8. I have no education!

    Member

    Sep 19, 2012
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    Hahaha airplane is a quality film!!

    im sure the timing requirements and operation is in the operating manual for these devices?

    I did these in university and cant quite remember but im sure it was a pain in the neck to do!!

    ahh!!
     
  9. AlucardSensei

    Thread Starter New Member

    Aug 7, 2012
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    Yeah, it is for a real time clock, but one that needs to be operational for a very long time, so I can't have a large margin of error. I could've set it to interrupt every 2, 4 or 8ms, but the principle is the same, I still need the same amount of cycles, just with a different prescaler. Anyway, I've determined it works as intended, but I've come across a different problem, which I may or may not post here, seeing as how I'm already embarrassed at how much problems the people around here have solved for me. :D
     
  10. ErnieM

    AAC Fanatic!

    Apr 24, 2011
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    OK, then completely forget about that 1mS rep rate. Just let Timer0 roll over every 256 counts and set the interrupt on the rollover. You'll get an odd number for the time but just use that in your calculations.

    Example: 8MHz clock, 1:32 prescale divider, 256 count roll over gets a tap on your shoulder 976.5625 times in one second, or once every 1.024 mS. EXACTLY EVERY TIME. Use that number against your counter to set the long interval.
     
  11. John P

    AAC Fanatic!

    Oct 14, 2008
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    If the device has to maintain an accurate clock over a long period, I don't think you should be using a high-speed crystal at all. Those just aren't very accurate for timekeeping purposes. Many PIC processors have the ability to operate a watch crystal at 32.768KHz on TMR1, and if you did that, I assume it would be as accurate as a digital watch. It also uses less power than running the processor in its regular mode, too.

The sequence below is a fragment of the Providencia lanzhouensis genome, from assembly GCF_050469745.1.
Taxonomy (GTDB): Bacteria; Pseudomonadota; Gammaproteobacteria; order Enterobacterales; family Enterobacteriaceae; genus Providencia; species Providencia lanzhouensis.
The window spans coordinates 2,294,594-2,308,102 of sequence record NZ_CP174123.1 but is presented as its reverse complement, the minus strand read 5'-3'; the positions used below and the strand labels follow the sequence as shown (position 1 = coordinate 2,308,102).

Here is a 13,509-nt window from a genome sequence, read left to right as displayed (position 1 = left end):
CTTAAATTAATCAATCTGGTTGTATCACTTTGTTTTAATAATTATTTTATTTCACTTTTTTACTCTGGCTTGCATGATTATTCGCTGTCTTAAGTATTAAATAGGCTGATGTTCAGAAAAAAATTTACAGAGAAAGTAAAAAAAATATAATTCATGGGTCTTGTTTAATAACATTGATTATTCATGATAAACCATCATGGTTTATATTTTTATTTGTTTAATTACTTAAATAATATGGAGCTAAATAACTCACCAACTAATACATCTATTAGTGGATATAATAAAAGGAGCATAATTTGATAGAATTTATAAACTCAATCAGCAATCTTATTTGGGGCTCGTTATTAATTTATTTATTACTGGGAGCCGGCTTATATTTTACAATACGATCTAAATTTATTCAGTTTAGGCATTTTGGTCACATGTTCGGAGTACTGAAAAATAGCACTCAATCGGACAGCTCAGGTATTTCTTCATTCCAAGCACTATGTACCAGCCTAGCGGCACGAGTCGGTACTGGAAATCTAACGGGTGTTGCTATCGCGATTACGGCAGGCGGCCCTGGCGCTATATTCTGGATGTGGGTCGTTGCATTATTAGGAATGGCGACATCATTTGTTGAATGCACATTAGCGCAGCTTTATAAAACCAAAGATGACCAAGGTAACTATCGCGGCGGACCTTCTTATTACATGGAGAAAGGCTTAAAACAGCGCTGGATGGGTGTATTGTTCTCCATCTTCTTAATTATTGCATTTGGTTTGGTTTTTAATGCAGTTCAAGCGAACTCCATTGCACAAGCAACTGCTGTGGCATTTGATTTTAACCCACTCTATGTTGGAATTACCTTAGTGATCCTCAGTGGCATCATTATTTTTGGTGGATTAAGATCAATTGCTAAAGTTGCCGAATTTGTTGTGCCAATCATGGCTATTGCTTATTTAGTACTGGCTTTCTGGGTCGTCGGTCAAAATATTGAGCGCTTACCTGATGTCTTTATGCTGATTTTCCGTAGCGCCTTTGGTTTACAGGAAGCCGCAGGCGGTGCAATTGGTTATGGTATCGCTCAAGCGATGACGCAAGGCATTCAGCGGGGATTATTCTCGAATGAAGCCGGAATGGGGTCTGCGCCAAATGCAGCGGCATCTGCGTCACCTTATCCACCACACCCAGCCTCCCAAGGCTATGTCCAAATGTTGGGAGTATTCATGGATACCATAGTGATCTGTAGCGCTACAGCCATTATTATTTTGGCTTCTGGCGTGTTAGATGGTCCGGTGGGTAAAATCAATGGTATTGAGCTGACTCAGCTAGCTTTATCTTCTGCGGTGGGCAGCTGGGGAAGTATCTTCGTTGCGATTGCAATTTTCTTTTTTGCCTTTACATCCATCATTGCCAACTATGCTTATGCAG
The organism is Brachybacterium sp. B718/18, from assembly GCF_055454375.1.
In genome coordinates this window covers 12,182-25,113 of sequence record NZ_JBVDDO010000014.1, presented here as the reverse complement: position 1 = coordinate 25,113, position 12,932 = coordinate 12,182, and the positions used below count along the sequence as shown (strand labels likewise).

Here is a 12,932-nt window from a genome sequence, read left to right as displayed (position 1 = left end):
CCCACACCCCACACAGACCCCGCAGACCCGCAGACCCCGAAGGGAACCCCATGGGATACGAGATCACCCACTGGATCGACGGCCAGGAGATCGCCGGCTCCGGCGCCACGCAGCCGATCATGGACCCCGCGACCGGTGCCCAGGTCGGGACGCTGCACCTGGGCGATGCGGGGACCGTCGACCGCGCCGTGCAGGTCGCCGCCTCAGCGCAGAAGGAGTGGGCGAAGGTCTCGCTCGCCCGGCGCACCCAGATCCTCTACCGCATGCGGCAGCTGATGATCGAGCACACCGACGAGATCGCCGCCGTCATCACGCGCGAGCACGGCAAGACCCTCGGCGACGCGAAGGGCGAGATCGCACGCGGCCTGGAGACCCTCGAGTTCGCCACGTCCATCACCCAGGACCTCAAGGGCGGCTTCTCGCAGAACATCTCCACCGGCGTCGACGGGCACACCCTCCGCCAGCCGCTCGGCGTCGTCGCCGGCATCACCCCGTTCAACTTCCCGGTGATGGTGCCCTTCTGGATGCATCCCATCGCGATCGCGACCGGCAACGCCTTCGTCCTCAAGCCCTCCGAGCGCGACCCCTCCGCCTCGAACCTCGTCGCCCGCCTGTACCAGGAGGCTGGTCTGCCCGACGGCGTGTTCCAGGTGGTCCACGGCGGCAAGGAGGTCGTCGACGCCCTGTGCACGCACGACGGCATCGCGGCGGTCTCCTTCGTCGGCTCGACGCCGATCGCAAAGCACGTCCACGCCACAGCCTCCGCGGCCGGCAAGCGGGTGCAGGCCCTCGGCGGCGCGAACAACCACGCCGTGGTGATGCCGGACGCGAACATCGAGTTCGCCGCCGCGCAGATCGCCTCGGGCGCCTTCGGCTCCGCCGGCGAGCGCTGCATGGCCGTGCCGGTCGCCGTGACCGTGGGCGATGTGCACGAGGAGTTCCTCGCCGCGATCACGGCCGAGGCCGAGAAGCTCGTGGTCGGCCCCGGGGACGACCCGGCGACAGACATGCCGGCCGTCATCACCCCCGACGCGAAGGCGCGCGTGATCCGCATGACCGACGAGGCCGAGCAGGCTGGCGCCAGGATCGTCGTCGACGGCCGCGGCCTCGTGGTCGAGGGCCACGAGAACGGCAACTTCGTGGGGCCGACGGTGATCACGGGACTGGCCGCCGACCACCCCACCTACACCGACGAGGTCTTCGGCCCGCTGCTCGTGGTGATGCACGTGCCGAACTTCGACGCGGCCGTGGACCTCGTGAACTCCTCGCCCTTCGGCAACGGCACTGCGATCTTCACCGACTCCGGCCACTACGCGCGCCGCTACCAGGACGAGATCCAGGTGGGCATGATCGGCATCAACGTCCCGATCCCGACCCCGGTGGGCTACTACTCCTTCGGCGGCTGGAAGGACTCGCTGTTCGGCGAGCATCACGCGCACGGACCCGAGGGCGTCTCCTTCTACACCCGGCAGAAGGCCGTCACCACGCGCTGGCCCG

12. Markd77

    Senior Member

    Sep 7, 2009
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    Apart from power saving it doesn't make much difference, most frequencies of crystal 32.768kHz - 20MHz are commonly available in 10 or 20ppm accuracy.
     
  13. John P

    AAC Fanatic!

    Oct 14, 2008
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    Yes, you're right. Crystal accuracy is pretty standard. But now I'm worried by the original message saying "Oscillator is on 8Mhz". Does that mean the processor's internal 8MHz oscillator and not a crystal at all? If so, forget measuring 1msec or any other time interval accurately. I think they promise 1% accuracy under the best conditions.
     
  14. AlucardSensei

    Thread Starter New Member

    Aug 7, 2012
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    No, it's a crystal alright.
     
  15. THE_RB

    AAC Fanatic!

    Feb 11, 2008
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    If you want accurate seconds there is apage of code example here, to get accurate seconds from any PIC xtal;
    http://www.romanblack.com/one_sec.htm

    Here is code for exact seconds using a 8Mhz xtal;
    Code ( (Unknown Language)):
    1.  
    2.   unsigned long bres;   // the 32bit variable (goes in top of code)
    3.  
    4.  
    5.   // making exact seconds from an 8MHz PIC xtal
    6.   // TMR0 runs at 1:1 prescale, ie 2 MHz
    7.   // uses 1 variable; unsigned long bres
    8.   // gets here every TMR0 int (every 256 ticks)
    9.  
    10.   bres += 256;          // add 256 ticks to bresenham total
    11.   if(bres >= 2000000)   // if reached 1 second!
    12.   {
    13.     bres -= 2000000;    // subtract 1 second, retain error
    14.     do_1sec_event();    // update clock, etc
    15.   }
    16.  
    Another advantage (besides being able to use any xtal) is that you can "tweak" that 2000000 value to fine tune your xtal to a very high accuracy.

    Just be aware that won't compensate for temperature variations, only the average running speed of the xtal.